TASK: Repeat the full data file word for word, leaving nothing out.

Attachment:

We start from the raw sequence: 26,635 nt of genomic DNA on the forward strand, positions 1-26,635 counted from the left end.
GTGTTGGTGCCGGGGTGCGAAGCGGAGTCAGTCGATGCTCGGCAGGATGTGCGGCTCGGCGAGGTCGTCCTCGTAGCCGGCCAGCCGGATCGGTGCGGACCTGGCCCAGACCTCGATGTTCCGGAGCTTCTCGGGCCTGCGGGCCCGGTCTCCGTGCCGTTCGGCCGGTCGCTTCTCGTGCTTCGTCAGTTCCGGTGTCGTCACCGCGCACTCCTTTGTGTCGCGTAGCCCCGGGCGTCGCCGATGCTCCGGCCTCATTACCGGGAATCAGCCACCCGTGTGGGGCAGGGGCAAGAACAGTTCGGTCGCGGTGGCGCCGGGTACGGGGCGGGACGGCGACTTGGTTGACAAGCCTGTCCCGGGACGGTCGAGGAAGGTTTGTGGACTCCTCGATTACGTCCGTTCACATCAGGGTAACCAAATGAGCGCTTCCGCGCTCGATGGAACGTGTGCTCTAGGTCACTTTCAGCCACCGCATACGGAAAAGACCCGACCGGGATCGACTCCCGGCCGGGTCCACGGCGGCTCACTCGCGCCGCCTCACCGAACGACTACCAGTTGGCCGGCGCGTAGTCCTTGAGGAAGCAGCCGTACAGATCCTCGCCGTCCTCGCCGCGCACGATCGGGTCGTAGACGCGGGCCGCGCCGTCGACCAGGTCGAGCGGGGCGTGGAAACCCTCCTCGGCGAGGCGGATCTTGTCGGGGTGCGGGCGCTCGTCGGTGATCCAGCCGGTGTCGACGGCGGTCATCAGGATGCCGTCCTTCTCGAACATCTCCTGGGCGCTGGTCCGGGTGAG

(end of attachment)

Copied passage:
We start from the raw sequence: 26,635 nt of genomic DNA on the forward strand, positions 1-26,635 counted from the left end.
GTGTTGGTGCCGGGGTGCGAAGCGGAGTCAGTCGATGCTCGGCAGGATGTGCGGCTCGGCGAGGTCGTCCTCGTAGCCGGCCAGCCGGATCGGTGCGGACCTGGCCCAGACCTCGATGTTCCGGAGCTTCTCGGGCCTGCGGGCCCGGTCTCCGTGCCGTTCGGCCGGTCGCTTCTCGTGCTTCGTCAGTTCCGGTGTCGTCACCGCGCACTCCTTTGTGTCGCGTAGCCCCGGGCGTCGCCGATGCTCCGGCCTCATTACCGGGAATCAGCCACCCGTGTGGGGCAGGGGCAAGAACAGTTCGGTCGCGGTGGCGCCGGGTACGGGGCGGGACGGCGACTTGGTTGACAAGCCTGTCCCGGGACGGTCGAGGAAGGTTTGTGGACTCCTCGATTACGTCCGTTCACATCAGGGTAACCAAATGAGCGCTTCCGCGCTCGATGGAACGTGTGCTCTAGGTCACTTTCAGCCACCGCATACGGAAAAGACCCGACCGGGATCGACTCCCGGCCGGGTCCACGGCGGCTCACTCGCGCCGCCTCACCGAACGACTACCAGTTGGCCGGCGCGTAGTCCTTGAGGAAGCAGCCGTACAGATCCTCGCCGTCCTCGCCGCGCACGATCGGGTCGTAGACGCGGGCCGCGCCGTCGACCAGGTCGAGCGGGGCGTGGAAACCCTCCTCGGCGAGGCGGATCTTGTCGGGGTGCGGGCGCTCGTCGGTGATCCAGCCGGTGTCGACGGCGGTCATCAGGATGCCGTCCTTCTCGAACATCTCCTGGGCGCTGGTCCGGGTGAG